Wednesday, March 20, 2013
Sunday, September 23, 2012
Jason Stellman served as a missionary with Calvary Chapel of Costa Mesa in Uganda (’91-’92) and in Hungary (’94-’00). After becoming Reformed he went to Westminster Seminary California where he received an M.Div. in 2004. Upon graduation he was ordained by the Pacific Northwest Presbytery of the Presbyterian Church in America and called to plant Exile Presbyterian Church in the Seattle area, where he served from 2004 until resigning in the Spring of 2012. He is the author of Dual Citizens: Worship and Life Between the Already and the Not Yet (Reformation Trust, 2009), and The Destiny of the Species (forthcoming from Wipf and Stock Publications). In 2011 he served as the prosecutor in the heresy trial of Peter Leithart in the Pacific Northwest Presbytery of the PCA. He currently resides in the Seattle area with his wife and three children. He was received into full communion with the Catholic Church today, September 23, 2012. In the following article he explains how and why he went from Reformed pastor to Catholic. Continue reading
Monday, May 28, 2012
Joshua Lim graduated this Spring from Westminster Seminary California, where he earned his MA in historical theology. He was born and raised in the PCUSA. He spent a few years in college as a Baptist before moving back to a confessional Reformed denomination (URCNA) prior to entering seminary. He was received into full communion with the Catholic Church this year on April 21st, the feast day of St. Anselm. In this CTC article, he explains how he came to be Catholic during his final year at a Presbyterian seminary.Continue reading
Friday, May 25, 2012
Peter Leithart, a fellow at New St. Andrews College, pastor of Trinity Reformed Church in Moscow, Idaho, and contributor to journals such as First Things and Touchstone recently posted an article titled "Too catholic to be Catholic." The article has been widely shared and discussed, provoking both approval and criticism from different groups of persons. Leithart followed up his article with a response to one common criticism; his response is titled "Israel, Idolatry, and Separated Brothers." A good evaluation of Leithart's argument, from a Catholic point of view, can be found here: "“Too catholic to be Catholic?” A Response to Peter Leithart."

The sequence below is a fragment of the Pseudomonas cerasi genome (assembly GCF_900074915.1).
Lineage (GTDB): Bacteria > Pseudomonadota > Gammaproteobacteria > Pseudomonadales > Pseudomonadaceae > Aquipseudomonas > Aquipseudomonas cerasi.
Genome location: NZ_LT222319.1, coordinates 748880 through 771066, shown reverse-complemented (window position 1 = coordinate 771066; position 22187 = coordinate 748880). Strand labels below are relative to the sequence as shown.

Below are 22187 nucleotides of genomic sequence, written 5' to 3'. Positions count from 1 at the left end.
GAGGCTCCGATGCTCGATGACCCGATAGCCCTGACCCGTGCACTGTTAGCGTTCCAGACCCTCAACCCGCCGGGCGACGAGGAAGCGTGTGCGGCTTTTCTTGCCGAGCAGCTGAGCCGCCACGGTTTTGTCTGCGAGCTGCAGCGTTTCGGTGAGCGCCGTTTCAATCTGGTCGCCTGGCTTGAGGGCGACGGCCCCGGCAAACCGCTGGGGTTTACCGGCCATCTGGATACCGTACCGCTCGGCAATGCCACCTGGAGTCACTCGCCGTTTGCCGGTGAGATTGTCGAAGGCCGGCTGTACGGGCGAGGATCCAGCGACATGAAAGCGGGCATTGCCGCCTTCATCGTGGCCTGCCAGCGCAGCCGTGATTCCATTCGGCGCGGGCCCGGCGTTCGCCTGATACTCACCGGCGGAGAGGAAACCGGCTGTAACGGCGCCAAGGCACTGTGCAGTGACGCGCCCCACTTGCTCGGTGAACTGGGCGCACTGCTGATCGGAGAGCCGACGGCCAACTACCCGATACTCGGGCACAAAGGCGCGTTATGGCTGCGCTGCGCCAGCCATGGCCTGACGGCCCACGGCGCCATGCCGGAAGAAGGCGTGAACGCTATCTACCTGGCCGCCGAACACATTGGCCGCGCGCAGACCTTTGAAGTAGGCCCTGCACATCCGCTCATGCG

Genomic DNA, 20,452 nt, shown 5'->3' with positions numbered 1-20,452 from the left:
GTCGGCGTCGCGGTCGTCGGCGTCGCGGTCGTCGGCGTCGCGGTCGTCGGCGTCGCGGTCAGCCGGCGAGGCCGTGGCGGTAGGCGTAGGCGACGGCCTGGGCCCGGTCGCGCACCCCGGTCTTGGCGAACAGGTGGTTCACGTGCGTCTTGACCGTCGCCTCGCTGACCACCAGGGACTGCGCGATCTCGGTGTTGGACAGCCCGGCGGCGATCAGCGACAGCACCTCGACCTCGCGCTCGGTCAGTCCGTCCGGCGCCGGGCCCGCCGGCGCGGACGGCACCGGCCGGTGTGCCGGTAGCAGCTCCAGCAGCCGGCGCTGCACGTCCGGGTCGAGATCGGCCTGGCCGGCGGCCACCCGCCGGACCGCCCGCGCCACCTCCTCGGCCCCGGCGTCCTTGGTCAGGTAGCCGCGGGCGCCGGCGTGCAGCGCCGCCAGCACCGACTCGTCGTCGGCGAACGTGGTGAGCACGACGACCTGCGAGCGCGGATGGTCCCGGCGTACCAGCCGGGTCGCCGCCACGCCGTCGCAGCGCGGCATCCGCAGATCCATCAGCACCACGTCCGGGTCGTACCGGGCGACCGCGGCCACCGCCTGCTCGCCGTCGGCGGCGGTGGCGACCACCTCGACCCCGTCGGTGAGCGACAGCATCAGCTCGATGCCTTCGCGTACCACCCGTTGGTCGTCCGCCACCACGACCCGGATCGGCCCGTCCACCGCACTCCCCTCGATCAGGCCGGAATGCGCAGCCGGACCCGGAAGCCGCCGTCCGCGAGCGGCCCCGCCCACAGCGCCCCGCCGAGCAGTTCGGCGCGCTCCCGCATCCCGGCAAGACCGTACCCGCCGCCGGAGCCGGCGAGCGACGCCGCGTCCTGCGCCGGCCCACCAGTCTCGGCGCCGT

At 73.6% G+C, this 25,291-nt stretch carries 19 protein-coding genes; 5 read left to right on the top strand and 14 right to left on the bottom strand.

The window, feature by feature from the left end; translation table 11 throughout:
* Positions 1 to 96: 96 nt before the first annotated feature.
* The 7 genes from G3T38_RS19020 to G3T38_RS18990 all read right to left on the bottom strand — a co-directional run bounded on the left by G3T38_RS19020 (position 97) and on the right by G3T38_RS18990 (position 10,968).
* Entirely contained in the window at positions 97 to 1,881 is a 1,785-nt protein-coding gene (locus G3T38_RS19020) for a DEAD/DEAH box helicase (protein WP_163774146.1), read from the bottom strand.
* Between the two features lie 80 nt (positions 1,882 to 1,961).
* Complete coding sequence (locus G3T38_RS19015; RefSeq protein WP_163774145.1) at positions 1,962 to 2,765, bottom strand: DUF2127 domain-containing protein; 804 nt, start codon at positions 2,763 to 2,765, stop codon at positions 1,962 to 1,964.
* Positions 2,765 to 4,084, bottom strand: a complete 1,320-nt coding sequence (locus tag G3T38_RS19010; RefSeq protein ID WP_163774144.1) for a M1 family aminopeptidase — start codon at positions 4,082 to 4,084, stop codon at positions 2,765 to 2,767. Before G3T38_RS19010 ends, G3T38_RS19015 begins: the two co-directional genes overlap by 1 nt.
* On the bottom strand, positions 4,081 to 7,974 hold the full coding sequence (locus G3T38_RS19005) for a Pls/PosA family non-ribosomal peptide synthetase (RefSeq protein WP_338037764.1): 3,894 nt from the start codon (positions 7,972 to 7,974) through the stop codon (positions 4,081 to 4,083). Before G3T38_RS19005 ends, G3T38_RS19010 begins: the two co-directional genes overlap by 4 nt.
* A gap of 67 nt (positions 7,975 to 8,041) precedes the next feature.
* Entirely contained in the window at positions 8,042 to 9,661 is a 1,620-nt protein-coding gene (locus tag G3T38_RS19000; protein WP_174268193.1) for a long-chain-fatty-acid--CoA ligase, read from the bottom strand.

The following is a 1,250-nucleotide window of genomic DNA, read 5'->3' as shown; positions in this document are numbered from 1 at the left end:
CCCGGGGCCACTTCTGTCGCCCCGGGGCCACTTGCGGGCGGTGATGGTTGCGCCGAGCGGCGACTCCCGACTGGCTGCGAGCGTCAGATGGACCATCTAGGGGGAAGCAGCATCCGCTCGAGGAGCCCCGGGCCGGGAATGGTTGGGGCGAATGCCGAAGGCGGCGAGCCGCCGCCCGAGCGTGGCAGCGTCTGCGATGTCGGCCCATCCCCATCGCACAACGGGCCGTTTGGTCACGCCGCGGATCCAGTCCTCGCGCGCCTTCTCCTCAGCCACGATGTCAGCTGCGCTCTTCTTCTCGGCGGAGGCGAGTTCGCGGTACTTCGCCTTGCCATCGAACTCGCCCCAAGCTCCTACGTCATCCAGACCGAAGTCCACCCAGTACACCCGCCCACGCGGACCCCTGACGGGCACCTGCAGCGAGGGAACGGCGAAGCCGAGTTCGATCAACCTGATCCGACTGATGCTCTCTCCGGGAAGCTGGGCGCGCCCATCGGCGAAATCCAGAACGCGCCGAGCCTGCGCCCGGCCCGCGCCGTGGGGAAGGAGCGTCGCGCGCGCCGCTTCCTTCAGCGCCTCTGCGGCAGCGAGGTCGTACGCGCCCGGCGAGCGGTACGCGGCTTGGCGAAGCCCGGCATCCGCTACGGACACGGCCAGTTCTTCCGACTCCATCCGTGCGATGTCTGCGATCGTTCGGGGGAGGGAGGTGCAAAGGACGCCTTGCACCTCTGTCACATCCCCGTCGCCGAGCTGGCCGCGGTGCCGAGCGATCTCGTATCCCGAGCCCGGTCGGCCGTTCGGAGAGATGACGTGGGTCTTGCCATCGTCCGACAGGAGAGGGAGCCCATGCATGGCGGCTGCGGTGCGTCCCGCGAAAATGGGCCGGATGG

Tuesday, May 22, 2012
There are very few more prudent cultural investments than excellent primary education. See John Senior's books The Death of Christian Culture, and The Restoration of Christian Culture. See also Pope Pius XI's "Divini Illius Magistri," and his "Rappresentanti in terra, both on the subject of Christian education. I learned this week that a traditional Catholic K-12 school, John Paul the Great Academy in Lafayette, Louisiana, is facing a dire financial crisis, and could be forced to close. If you would like to help out the school, please visit their website and click on the "Support JPG" tab.
Tuesday, February 14, 2012
Fred Noltie was in the Presbyterian Church in America (PCA) for twenty years, attending both Covenant College and Westminster Theological Seminary in Philadelphia. On the Easter Vigil of 2005 he, his wife Sabryna, and their son were together received into full communion with the Catholic Church at St. Lawrence parish in Monett, Missouri, where they are presently members. In this article Fred tells the story how he and his family became Catholic. He writes:
In The Accidental Catholic I described how I realized that Protestantism’s proposed means for discerning revealed truth in the Bible do not afford us any basis for certainty about what that truth actually is. This fact, which struck me like a bolt out of the blue, forced me to realize that I could not remain a Protestant. But on the day that I decided that I was no longer Protestant I was equally certain that I would never become Catholic. I was just not interested in that at all, because – after all – it was the Catholic Church, and I just "knew" it was wrong! Why did I change my mind?